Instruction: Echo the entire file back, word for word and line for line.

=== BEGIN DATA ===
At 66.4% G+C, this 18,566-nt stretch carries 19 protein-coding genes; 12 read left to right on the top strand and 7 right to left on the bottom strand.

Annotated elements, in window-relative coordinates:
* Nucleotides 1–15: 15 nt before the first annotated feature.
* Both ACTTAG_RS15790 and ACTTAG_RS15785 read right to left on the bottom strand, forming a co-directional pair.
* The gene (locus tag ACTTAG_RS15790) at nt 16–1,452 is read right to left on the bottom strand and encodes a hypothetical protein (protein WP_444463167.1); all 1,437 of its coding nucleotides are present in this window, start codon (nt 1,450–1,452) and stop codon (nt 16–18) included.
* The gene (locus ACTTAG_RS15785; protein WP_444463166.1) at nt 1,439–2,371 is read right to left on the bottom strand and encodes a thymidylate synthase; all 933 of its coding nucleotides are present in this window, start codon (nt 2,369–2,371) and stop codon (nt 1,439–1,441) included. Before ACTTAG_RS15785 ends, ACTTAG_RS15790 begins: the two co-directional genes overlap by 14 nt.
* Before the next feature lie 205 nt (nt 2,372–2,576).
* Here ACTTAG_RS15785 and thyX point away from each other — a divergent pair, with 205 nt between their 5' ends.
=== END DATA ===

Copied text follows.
At 66.4% G+C, this 18,566-nt stretch carries 19 protein-coding genes; 12 read left to right on the top strand and 7 right to left on the bottom strand.

Annotated elements, in window-relative coordinates:
* Nucleotides 1–15: 15 nt before the first annotated feature.
* Both ACTTAG_RS15790 and ACTTAG_RS15785 read right to left on the bottom strand, forming a co-directional pair.
* The gene (locus tag ACTTAG_RS15790) at nt 16–1,452 is read right to left on the bottom strand and encodes a hypothetical protein (protein WP_444463167.1); all 1,437 of its coding nucleotides are present in this window, start codon (nt 1,450–1,452) and stop codon (nt 16–18) included.
* The gene (locus ACTTAG_RS15785; protein WP_444463166.1) at nt 1,439–2,371 is read right to left on the bottom strand and encodes a thymidylate synthase; all 933 of its coding nucleotides are present in this window, start codon (nt 2,369–2,371) and stop codon (nt 1,439–1,441) included. Before ACTTAG_RS15785 ends, ACTTAG_RS15790 begins: the two co-directional genes overlap by 14 nt.
* Before the next feature lie 205 nt (nt 2,372–2,576).
* Here ACTTAG_RS15785 and thyX point away from each other — a divergent pair, with 205 nt between their 5' ends.